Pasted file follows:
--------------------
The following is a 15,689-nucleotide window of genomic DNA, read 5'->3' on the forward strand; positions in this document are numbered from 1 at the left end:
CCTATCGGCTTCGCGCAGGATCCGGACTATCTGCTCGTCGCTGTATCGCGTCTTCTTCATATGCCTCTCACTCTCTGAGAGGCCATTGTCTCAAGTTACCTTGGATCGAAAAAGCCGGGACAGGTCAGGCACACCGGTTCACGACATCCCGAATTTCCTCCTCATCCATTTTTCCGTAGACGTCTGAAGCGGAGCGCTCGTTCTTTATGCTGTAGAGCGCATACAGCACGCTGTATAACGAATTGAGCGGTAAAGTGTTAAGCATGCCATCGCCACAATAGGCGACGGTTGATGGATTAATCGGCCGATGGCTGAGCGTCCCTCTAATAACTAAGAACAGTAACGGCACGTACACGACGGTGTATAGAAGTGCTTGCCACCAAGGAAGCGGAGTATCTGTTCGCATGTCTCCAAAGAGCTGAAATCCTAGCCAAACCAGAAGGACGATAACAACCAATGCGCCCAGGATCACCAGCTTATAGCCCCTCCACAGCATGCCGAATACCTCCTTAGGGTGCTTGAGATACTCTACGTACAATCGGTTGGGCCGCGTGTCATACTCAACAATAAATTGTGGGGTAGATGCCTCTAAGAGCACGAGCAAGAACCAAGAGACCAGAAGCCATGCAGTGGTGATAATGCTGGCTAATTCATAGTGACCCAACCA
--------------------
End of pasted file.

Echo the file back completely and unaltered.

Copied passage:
The following is a 15,689-nucleotide window of genomic DNA, read 5'->3' on the forward strand; positions in this document are numbered from 1 at the left end:
CCTATCGGCTTCGCGCAGGATCCGGACTATCTGCTCGTCGCTGTATCGCGTCTTCTTCATATGCCTCTCACTCTCTGAGAGGCCATTGTCTCAAGTTACCTTGGATCGAAAAAGCCGGGACAGGTCAGGCACACCGGTTCACGACATCCCGAATTTCCTCCTCATCCATTTTTCCGTAGACGTCTGAAGCGGAGCGCTCGTTCTTTATGCTGTAGAGCGCATACAGCACGCTGTATAACGAATTGAGCGGTAAAGTGTTAAGCATGCCATCGCCACAATAGGCGACGGTTGATGGATTAATCGGCCGATGGCTGAGCGTCCCTCTAATAACTAAGAACAGTAACGGCACGTACACGACGGTGTATAGAAGTGCTTGCCACCAAGGAAGCGGAGTATCTGTTCGCATGTCTCCAAAGAGCTGAAATCCTAGCCAAACCAGAAGGACGATAACAACCAATGCGCCCAGGATCACCAGCTTATAGCCCCTCCACAGCATGCCGAATACCTCCTTAGGGTGCTTGAGATACTCTACGTACAATCGGTTGGGCCGCGTGTCATACTCAACAATAAATTGTGGGGTAGATGCCTCTAAGAGCACGAGCAAGAACCAAGAGACCAGAAGCCATGCAGTGGTGATAATGCTGGCTAATTCATAGTGACCCAACCA